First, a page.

Feedback from GSL folks on libflame 4.0

Gerard Jungman jungman@lanl.gov
Wed Feb 24 01:42:00 GMT 2010


On Fri, 2010-02-19 at 22:30 -0600, Field G. Van Zee wrote:
> 
> In very early versions of libflame (before it was even called "libflame") there
> was only one object struct which contained all fields. Later, Robert separated
> the "view" data from the base object data. It seemed like the smart thing to do
> at the time, but I can see how it might incur quite a bit more memory overhead.
> I can see arguments going both ways on whether we need to worry about that extra
> memory cost.

Memory overhead is not the issue. The problem is that any use of
the C heap (malloc()/free() and friends) ties the implementation
to that one allocation strategy. This makes it hard (impossible ?)
for other environments to control the allocation strategies.
Compare to the C++ STL containers, where the allocation strategy
is parametrized (literally a template parameter), by design.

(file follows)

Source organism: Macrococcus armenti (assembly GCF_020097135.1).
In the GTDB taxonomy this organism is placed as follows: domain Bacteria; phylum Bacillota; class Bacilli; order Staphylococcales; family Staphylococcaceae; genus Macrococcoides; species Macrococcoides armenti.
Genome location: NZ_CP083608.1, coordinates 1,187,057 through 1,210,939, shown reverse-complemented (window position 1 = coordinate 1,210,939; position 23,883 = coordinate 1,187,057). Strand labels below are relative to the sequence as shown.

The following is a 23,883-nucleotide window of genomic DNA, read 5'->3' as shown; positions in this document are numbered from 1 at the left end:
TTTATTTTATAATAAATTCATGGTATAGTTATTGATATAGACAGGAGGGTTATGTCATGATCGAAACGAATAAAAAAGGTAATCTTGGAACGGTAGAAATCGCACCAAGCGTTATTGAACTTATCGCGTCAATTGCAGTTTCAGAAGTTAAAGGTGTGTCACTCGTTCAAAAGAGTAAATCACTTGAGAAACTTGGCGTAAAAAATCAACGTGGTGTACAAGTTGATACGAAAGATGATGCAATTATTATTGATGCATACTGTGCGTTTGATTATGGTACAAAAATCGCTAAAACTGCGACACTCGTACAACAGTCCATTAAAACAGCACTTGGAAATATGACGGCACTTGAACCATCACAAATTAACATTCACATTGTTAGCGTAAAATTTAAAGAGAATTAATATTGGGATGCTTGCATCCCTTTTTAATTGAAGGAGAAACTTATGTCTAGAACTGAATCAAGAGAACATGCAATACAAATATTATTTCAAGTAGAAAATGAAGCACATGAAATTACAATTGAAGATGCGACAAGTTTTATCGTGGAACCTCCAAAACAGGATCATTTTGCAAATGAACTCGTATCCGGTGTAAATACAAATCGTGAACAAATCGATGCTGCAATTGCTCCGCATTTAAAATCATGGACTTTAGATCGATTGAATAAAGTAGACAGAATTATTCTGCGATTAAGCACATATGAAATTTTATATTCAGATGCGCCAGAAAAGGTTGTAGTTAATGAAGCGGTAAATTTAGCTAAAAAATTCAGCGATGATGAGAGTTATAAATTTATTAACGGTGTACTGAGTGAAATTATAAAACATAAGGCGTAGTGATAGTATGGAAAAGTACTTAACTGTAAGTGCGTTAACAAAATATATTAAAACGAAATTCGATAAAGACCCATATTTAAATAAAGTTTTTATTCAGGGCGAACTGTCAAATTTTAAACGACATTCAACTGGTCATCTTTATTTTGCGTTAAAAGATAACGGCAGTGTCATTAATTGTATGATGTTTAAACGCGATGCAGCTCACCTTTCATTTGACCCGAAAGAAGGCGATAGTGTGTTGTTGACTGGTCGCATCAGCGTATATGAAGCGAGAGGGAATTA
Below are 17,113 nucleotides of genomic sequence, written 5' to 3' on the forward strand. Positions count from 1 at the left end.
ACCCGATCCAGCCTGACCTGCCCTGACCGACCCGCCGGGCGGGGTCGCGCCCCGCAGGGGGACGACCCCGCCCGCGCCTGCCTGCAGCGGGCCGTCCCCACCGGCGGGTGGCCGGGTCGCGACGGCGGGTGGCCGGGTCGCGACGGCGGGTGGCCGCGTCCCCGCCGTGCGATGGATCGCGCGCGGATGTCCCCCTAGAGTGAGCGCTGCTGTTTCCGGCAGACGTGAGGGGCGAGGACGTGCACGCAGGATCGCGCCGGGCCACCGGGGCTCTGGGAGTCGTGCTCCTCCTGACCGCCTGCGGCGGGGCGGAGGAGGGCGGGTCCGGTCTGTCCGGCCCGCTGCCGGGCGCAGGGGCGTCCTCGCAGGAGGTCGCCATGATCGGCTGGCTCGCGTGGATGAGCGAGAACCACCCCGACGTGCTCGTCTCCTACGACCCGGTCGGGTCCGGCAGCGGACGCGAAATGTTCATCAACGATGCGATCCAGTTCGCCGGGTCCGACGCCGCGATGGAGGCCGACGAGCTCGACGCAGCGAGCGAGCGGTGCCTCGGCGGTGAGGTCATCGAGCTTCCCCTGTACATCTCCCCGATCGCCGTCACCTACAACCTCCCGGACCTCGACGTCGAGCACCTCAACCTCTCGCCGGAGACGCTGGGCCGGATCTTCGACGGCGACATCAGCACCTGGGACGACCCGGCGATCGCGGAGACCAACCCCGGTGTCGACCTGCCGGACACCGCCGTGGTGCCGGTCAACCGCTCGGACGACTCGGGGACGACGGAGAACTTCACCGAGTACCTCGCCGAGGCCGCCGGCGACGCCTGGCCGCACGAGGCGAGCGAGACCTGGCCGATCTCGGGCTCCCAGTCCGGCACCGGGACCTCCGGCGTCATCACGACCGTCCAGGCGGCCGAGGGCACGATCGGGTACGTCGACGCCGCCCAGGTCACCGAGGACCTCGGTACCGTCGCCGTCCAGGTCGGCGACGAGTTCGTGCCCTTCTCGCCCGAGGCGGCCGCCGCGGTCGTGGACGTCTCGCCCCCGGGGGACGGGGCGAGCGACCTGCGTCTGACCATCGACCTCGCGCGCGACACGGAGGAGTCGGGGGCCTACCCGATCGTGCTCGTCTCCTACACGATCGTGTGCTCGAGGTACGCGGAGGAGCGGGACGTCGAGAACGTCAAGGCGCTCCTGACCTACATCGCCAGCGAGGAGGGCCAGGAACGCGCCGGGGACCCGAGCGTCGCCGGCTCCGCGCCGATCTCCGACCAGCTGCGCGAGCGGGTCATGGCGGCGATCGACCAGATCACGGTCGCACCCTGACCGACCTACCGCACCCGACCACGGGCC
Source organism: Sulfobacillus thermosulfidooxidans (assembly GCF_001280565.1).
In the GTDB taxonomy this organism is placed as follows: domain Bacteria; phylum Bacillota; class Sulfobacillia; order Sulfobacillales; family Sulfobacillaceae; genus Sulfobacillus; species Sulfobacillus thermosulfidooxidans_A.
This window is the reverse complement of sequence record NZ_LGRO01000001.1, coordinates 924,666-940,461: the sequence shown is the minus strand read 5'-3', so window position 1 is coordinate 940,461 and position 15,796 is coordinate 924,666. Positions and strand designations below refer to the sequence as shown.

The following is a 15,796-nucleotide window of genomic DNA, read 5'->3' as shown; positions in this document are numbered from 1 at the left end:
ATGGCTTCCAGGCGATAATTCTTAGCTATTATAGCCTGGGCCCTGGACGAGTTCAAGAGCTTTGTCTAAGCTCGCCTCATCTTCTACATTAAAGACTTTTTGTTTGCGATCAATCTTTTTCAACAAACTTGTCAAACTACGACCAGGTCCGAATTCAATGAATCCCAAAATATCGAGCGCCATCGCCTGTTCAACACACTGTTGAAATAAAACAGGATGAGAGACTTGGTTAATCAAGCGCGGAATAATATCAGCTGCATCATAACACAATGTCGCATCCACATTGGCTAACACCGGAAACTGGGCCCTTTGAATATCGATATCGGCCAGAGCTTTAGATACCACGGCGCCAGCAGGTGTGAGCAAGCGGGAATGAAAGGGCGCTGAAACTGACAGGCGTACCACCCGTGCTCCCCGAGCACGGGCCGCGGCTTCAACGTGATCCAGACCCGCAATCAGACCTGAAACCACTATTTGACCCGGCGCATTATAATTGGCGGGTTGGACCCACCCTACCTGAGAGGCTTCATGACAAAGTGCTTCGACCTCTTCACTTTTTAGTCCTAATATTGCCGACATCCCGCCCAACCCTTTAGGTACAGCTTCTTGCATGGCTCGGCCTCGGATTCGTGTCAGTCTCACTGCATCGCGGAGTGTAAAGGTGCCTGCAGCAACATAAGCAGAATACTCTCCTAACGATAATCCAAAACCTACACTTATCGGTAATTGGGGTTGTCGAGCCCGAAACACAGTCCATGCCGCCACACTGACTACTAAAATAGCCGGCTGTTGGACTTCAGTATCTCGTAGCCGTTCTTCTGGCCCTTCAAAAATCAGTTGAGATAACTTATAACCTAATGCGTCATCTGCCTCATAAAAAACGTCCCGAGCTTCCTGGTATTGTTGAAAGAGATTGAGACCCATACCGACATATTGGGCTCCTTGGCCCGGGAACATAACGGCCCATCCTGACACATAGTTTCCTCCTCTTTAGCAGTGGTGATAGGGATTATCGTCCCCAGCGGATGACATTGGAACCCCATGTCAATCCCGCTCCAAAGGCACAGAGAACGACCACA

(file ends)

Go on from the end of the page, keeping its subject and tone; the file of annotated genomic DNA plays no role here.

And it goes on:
Separating the views and the base objects is a good idea, since
the views are (at least in principle) light-weight objects. But
tying the composition of these objects to a heap allocation is
restrictive.

The way I think of this is that the 'view' is like the base class
in the hierarchy. What you call the 'base object' is actually
the derived object, since both views and bases must export the
interface for access, but the object with the data extends
this functionality by actually managing the data segment.

Sorry if I'm stating obvious stuff. I'm sure you have thought
about these things. But I wanted to explain how I look at it.
I don't know if there is an easy answer for this type of
container design in C, but its good to know the trade-offs.

--
G. Jungman




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